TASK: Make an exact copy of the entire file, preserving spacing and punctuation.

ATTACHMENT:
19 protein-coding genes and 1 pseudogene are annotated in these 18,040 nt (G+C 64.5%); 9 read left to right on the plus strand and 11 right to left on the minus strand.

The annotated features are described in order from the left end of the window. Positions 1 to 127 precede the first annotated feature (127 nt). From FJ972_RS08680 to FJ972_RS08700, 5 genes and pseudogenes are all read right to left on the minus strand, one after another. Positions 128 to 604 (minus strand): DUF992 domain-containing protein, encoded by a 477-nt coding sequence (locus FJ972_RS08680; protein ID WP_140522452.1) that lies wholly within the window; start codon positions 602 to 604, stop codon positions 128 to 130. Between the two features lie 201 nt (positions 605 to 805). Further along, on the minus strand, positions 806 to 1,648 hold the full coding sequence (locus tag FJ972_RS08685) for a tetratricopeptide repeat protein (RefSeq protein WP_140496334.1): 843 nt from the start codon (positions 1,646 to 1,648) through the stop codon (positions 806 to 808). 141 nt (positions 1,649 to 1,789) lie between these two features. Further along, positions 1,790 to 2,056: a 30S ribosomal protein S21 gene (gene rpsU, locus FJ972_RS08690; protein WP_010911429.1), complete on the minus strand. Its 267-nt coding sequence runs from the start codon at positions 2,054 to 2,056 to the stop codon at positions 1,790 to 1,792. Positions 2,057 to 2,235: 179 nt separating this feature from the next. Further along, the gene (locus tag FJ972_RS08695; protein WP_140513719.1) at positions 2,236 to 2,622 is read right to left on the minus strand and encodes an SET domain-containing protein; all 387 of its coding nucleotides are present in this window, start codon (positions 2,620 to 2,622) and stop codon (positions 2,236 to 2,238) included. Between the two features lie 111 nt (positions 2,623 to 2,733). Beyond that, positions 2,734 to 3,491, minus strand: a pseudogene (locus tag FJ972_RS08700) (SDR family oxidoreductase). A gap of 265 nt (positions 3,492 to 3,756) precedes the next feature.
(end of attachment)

19 protein-coding genes and 1 pseudogene are annotated in these 18,040 nt (G+C 64.5%); 9 read left to right on the plus strand and 11 right to left on the minus strand.

The annotated features are described in order from the left end of the window. Positions 1 to 127 precede the first annotated feature (127 nt). From FJ972_RS08680 to FJ972_RS08700, 5 genes and pseudogenes are all read right to left on the minus strand, one after another. Positions 128 to 604 (minus strand): DUF992 domain-containing protein, encoded by a 477-nt coding sequence (locus FJ972_RS08680; protein ID WP_140522452.1) that lies wholly within the window; start codon positions 602 to 604, stop codon positions 128 to 130. Between the two features lie 201 nt (positions 605 to 805). Further along, on the minus strand, positions 806 to 1,648 hold the full coding sequence (locus tag FJ972_RS08685) for a tetratricopeptide repeat protein (RefSeq protein WP_140496334.1): 843 nt from the start codon (positions 1,646 to 1,648) through the stop codon (positions 806 to 808). 141 nt (positions 1,649 to 1,789) lie between these two features. Further along, positions 1,790 to 2,056: a 30S ribosomal protein S21 gene (gene rpsU, locus FJ972_RS08690; protein WP_010911429.1), complete on the minus strand. Its 267-nt coding sequence runs from the start codon at positions 2,054 to 2,056 to the stop codon at positions 1,790 to 1,792. Positions 2,057 to 2,235: 179 nt separating this feature from the next. Further along, the gene (locus tag FJ972_RS08695; protein WP_140513719.1) at positions 2,236 to 2,622 is read right to left on the minus strand and encodes an SET domain-containing protein; all 387 of its coding nucleotides are present in this window, start codon (positions 2,620 to 2,622) and stop codon (positions 2,236 to 2,238) included. Between the two features lie 111 nt (positions 2,623 to 2,733). Beyond that, positions 2,734 to 3,491, minus strand: a pseudogene (locus tag FJ972_RS08700) (SDR family oxidoreductase). A gap of 265 nt (positions 3,492 to 3,756) precedes the next feature.